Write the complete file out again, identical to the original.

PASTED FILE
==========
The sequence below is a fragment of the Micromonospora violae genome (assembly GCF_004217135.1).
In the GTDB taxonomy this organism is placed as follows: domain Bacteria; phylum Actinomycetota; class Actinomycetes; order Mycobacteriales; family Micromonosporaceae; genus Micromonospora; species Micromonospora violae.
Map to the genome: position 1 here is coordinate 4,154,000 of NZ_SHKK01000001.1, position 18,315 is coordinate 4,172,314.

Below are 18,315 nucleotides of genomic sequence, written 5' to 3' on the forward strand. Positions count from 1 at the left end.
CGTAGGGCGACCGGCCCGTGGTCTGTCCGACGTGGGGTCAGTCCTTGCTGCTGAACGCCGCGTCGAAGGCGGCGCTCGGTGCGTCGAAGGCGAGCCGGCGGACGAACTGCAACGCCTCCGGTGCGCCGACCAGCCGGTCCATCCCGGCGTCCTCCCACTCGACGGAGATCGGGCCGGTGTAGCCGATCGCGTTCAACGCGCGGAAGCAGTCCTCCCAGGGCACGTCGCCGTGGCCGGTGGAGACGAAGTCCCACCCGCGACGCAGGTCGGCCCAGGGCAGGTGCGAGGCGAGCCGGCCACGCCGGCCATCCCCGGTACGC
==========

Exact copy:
The sequence below is a fragment of the Micromonospora violae genome (assembly GCF_004217135.1).
In the GTDB taxonomy this organism is placed as follows: domain Bacteria; phylum Actinomycetota; class Actinomycetes; order Mycobacteriales; family Micromonosporaceae; genus Micromonospora; species Micromonospora violae.
Map to the genome: position 1 here is coordinate 4,154,000 of NZ_SHKK01000001.1, position 18,315 is coordinate 4,172,314.

Below are 18,315 nucleotides of genomic sequence, written 5' to 3' on the forward strand. Positions count from 1 at the left end.
CGTAGGGCGACCGGCCCGTGGTCTGTCCGACGTGGGGTCAGTCCTTGCTGCTGAACGCCGCGTCGAAGGCGGCGCTCGGTGCGTCGAAGGCGAGCCGGCGGACGAACTGCAACGCCTCCGGTGCGCCGACCAGCCGGTCCATCCCGGCGTCCTCCCACTCGACGGAGATCGGGCCGGTGTAGCCGATCGCGTTCAACGCGCGGAAGCAGTCCTCCCAGGGCACGTCGCCGTGGCCGGTGGAGACGAAGTCCCACCCGCGACGCAGGTCGGCCCAGGGCAGGTGCGAGGCGAGCCGGCCACGCCGGCCATCCCCGGTACGC